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5 Leadership Lessons: Leadership and Motivation

5 Leadership Lessons

1  A wise leader will involve the team in decision-making as far as possible, for the more that people share in decisions that affect their working life the more they are motivated to carry them out.

2  50/50 Principle: Fifty per cent of our motivation comes from within us and 50 per cent from without us—from our environment, especially the people around us. (These proportions may vary from person to person.) We are more like open systems than closed boxes.

3  Nobody inspires you more than the person who speaks to the greatness within you.

4  A Framework for Motivation:
1. Be motivated yourself. You can’t light a fire with a dead match.

2. Select people who are highly motivated. Build your team not from those who talk enthusiastically but from those who show eagerness for the business and steady commitment in their actions.

3. Treat each person as an individual. Theories and principles apply to the generality of people. You will never know how they apply, even if they apply, to any given individuals unless you observe them and talk to them. A good shepherd knows his sheep by name.

4. Set realistic and challenging targets. Your skill as a leader is to set and agree to goals, objectives or targets that both achieve the task and develop the team and its individual members.

5. Remember that progress motivates. If you as a leader can show your team, and to each individual member, that progress is being made, that it itself will feed the determination to press forwards on the path of success.

6. Create a motivating environment. Leaders are there to build teamwork, and that is a creative activity. All leaders in an organization should work together to ensure that it is an interesting, stimulating and challenging place of work.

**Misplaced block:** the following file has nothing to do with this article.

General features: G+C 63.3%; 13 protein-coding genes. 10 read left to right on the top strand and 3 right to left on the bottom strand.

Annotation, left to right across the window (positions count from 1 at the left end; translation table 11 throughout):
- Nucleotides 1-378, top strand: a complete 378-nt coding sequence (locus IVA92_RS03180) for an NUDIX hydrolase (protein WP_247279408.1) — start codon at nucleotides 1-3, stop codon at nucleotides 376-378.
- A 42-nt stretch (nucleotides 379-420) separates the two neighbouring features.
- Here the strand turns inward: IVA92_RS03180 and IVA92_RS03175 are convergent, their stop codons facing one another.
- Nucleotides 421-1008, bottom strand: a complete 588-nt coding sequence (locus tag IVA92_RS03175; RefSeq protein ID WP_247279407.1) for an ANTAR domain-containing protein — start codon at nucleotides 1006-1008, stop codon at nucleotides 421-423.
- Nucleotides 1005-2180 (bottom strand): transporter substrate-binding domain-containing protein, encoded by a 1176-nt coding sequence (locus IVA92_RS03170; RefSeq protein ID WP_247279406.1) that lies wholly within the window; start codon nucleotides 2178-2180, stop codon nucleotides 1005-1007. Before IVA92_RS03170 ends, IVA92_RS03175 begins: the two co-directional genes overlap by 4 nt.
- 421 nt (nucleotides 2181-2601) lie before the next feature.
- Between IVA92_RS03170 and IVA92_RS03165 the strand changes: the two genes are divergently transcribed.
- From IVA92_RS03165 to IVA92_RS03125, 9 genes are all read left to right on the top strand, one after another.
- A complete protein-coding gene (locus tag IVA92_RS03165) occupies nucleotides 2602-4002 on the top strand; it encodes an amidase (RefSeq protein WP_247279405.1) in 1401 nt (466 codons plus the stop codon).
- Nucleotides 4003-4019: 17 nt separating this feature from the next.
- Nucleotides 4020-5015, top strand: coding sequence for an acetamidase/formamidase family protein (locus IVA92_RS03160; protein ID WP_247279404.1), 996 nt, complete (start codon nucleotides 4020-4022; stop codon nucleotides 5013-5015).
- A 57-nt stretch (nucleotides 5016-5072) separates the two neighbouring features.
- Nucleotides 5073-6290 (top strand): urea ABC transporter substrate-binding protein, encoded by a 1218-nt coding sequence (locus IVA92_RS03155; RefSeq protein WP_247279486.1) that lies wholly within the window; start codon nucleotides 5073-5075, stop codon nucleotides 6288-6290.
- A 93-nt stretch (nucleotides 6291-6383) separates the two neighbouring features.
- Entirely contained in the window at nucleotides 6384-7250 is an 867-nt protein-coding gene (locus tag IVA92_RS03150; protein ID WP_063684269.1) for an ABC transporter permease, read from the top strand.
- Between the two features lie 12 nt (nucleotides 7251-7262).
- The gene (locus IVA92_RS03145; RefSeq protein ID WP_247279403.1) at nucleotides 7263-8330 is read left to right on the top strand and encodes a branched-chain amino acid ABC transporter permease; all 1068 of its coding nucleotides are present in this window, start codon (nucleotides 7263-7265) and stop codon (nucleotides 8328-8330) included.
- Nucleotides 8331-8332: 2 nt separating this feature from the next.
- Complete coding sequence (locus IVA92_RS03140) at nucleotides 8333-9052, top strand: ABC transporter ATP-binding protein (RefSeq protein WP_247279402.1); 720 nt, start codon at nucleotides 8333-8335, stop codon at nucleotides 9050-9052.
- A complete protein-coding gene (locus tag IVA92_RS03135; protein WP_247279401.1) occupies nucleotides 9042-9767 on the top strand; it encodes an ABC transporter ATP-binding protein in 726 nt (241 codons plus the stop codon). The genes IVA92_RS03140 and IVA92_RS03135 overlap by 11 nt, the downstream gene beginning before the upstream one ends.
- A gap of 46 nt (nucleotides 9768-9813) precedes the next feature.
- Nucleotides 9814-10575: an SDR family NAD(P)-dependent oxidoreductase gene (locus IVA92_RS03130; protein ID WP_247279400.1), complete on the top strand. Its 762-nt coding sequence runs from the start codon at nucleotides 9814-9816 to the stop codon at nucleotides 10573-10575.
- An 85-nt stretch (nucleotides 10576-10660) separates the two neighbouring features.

7. Provide fair rewards. The perception of unfair rewards does have a de-motivating effect on most people. Financial and other rewards should match he relative value of contribution, according to the market assessment for any particular kind of work.

8. Give recognition. A good leader should be swift to show recognition to all members of the team or organization, however indirect their contribution is to the overall task.

5  Work as a form of service requiring skill, work that calls for creativity in all its rich variety, work that fosters a deep comradeship with our co-workers, is almost by definition work that motivates us to give our best. Or, putting it differently, when, as Kahil Gibran says, “Work is the expression of love, then motivation will never be our problem." Perhaps the real challenge of leadership today is to locate, release and channel the power of love that flows from deep inner springs within us all.

These five lessons are from Leadership and Motivation by internationally recognized leadership authority John Adair.

Posted by Michael McKinney at 08:40 AM
| Comments (0) | This post is about Five Lessons , Motivation



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